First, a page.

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Travis Cunha

Dec 2, 2023

As we approach the end of 2023, geopolitical upheavals continue unabated. The expanding BRICS alliance encounters a potential obstacle with Argentina's election of self-proclaimed libertarian Javier Milei, challenging the country's plan to join BRICS in January 2024. Simultaneously, Nigeria, Africa's most populous nation, is actively seeking membership in BRICS, aiming to fortify its position among the world's most powerful nations.

Nigeria Breaking Free from its Colonial Legacy

Similar to many African nations, Nigeria has grappled with the pursuit of economic and political sovereignty since gaining formal independence in 1960 from British colonial rule. The shift from colonialism to imperialism introduced new controls over internal politics and resources, with the United States leading international banking institutions in exerting influence. Nigeria's substantial oil reserves subjected it to stringent controls imposed by the IMF, World Bank, and the United States, particularly during economic sanctions linked to alleged support for Boko Haram.

Even after achieving "flag" independence, this of course hasn't meant genuine sovereignty. The transition from colonialism to imperialism involved controlling internal politics and resources, primarily led by the United States through international banking institutions. Nigeria's oil reserves placed it under strict controls from the IMF, World Bank, and the United States, especially evident during economic sanctions related to alleged support for Boko Haram. The extremist group, dubbed "Africa’s Taliban," and which seeks to overthrow the Nigerian government, has provided the United States and its vassal institutions with the pretext to impose economic sanctions and exert an even tighter grip on the nation's economy by selecting recipients of foreign investments.

The United States’ State Department report titled “2023 Investment Climate Statement on Nigeria” outlines the liberalization of business ownership, allowing foreign investors full control, particularly in the oil and gas sector.

Nigeria, like numerous other nations, has learned through experience that borrowing from the IMF and World Bank often leads to unanticipated consequences. Upon default, measures such as austerity and complete economic liberalization swiftly ensue. The West's practice of "debt trap diplomacy" on Nigeria has supplanted colonialism, pushing nations into poverty and deindustrialization, hindering the developing nation's path toward complete sovereignty.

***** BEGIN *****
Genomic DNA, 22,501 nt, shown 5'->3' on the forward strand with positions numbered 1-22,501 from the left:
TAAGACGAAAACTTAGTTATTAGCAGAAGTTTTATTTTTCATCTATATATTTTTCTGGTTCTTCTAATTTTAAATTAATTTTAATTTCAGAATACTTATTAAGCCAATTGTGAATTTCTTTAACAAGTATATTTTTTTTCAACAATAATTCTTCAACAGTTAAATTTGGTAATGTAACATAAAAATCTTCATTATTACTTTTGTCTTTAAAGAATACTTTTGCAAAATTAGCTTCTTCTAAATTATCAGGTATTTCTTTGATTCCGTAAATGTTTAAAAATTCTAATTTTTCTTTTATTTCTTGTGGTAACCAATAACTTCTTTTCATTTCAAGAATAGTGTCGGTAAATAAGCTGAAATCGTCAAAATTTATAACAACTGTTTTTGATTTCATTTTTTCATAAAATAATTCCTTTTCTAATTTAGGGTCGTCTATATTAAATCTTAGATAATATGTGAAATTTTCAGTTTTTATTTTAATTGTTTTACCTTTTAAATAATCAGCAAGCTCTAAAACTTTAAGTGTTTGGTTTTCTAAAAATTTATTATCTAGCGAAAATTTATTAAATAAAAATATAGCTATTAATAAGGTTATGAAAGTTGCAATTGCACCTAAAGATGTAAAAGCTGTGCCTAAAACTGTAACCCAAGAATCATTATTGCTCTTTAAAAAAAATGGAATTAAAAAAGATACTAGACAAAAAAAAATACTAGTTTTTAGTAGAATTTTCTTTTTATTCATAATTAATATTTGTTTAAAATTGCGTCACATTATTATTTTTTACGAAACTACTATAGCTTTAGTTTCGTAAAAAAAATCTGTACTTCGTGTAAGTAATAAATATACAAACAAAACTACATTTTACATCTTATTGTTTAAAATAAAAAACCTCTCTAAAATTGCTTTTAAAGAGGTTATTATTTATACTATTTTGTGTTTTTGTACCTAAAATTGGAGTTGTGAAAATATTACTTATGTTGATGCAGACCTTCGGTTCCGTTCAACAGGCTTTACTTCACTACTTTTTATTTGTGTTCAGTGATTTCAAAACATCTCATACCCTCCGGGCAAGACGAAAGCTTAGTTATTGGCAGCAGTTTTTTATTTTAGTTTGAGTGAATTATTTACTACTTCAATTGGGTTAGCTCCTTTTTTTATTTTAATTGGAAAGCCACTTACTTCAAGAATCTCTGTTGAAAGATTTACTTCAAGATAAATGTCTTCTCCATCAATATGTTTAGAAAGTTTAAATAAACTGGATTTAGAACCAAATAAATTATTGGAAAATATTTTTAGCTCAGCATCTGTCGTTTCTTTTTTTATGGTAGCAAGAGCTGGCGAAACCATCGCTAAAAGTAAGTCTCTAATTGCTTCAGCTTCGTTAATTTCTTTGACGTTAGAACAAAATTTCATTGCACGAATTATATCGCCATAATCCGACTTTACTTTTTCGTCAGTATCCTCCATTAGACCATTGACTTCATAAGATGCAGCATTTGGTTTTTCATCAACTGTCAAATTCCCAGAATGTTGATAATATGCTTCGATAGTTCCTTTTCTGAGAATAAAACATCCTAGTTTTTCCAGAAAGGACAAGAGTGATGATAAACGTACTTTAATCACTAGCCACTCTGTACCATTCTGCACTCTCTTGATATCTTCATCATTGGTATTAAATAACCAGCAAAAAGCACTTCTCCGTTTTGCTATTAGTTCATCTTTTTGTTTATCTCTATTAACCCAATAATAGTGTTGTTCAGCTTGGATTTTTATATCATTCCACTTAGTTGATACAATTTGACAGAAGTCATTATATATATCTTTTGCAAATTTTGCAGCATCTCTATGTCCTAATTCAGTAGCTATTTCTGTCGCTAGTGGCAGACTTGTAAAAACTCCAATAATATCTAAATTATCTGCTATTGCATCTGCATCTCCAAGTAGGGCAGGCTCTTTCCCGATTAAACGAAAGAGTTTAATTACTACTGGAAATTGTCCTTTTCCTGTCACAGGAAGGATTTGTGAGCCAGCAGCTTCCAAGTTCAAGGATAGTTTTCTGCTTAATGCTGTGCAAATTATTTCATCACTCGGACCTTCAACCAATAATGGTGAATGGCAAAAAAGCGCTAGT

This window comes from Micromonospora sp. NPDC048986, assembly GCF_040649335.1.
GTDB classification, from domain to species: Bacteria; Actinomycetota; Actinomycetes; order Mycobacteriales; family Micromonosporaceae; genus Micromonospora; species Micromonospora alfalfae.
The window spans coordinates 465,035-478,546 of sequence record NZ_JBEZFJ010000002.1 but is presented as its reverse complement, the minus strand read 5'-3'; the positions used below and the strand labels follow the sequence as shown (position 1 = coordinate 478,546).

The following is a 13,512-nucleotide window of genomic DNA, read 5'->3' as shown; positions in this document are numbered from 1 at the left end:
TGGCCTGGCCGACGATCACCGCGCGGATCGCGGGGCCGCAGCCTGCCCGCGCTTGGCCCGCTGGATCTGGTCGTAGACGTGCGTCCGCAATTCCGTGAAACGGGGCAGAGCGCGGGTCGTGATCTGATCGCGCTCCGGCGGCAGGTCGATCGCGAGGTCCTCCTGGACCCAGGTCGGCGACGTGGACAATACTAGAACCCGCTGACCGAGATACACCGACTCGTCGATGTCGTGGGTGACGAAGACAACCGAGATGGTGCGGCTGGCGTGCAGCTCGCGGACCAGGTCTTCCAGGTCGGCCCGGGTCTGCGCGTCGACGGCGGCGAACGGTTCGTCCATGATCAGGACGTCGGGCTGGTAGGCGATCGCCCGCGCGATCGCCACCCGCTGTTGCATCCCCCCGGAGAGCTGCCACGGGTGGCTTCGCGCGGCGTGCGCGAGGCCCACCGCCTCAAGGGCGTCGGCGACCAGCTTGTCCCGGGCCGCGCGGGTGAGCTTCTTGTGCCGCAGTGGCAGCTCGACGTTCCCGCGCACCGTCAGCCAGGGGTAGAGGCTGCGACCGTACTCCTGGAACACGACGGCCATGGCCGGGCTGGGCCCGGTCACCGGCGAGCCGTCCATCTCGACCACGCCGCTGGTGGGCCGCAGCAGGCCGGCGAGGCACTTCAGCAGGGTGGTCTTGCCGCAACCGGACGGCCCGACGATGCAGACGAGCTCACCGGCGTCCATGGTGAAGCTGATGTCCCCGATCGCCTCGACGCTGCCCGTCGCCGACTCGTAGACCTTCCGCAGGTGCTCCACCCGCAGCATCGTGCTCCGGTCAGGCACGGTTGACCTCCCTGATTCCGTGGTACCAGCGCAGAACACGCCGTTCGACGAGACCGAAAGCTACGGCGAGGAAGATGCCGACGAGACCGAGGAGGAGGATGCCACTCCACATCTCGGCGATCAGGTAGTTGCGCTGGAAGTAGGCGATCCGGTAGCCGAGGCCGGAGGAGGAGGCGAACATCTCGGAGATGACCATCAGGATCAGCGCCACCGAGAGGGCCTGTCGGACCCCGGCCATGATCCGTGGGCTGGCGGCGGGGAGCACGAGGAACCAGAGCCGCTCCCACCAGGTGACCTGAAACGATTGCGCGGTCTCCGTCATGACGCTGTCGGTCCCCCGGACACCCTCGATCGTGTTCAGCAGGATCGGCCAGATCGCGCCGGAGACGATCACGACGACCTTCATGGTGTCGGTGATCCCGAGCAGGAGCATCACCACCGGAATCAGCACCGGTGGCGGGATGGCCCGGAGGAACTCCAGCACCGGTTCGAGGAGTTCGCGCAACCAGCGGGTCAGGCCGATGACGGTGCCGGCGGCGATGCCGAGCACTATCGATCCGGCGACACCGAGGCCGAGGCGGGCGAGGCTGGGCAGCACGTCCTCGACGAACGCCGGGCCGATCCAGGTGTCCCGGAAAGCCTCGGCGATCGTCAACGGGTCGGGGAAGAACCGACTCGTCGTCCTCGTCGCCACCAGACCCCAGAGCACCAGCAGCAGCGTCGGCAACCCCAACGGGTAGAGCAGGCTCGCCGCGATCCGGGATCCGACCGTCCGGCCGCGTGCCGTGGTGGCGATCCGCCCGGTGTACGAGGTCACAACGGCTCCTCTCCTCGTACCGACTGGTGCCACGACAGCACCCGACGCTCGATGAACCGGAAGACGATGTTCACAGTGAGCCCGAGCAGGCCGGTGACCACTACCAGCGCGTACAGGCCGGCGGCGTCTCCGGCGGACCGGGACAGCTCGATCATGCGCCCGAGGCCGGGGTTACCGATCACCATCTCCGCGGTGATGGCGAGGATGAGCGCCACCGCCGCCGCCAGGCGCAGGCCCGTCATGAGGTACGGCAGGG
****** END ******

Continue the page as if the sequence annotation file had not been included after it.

Nigeria Steps into the Multipolar World

Nigeria occupies a distinctive position to spearhead what some term the "Great African Awakening," marking a new era where African nations can assert themselves as equals on the global stage. New opportunities are emerging, notably through the Belt and Road Initiative, which has injected vitality into Africa. In October, Nigeria's National Agency for Science and Engineering Infrastructure (NASENI) signed contracts valued at $2 billion for new projects in collaboration with three Chinese partners, according to Vice President Kashim Shettima's office.

As the West witnesses its imperialistic grip on Africa slipping away, attempts are made to create malicious rumors against China, mirroring past Western actions against Africa. Western media outlets accuse China and Russia of investing in the continent solely to push African nations into deep debt, allowing them to control their economies. However, as debt accumulates due to various factors, China and Russia surprise the West by renegotiating or outright canceling debt. A U.S. research firm, Rhodium Group, reported that between 2020 and 2022, approximately $76.8 billion in Chinese overseas loans were renegotiated or forgiven—significantly more than the $17 billion from the preceding three years. Russia has also forgiven more than $20 billion in African debt, indicating a substantial shift towards a new era of diplomacy with African governments.

Nigeria appears to be navigating both sides of the multipolar landscape, expressing interest in joining both the G20 and BRICS. Despite manipulation by the United States, severing ties would have devastating effects as they remain Nigeria's biggest trading partner. Minister of Foreign Affairs Yusuf Tuggar announced, “Nigeria has come of age to decide for itself who her partners should be and where they should be. Being multiple aligned is in our best interest. We need to belong to groups like BRICS, like the G-20, and all these others because if there’s a certain criteria, say the largest countries in terms of population and economy should belong, then why isn’t Nigeria part of it?”

Africa's most densely populated country aims to establish its leadership position on the continent after years of playing an ancillary role in global politics.

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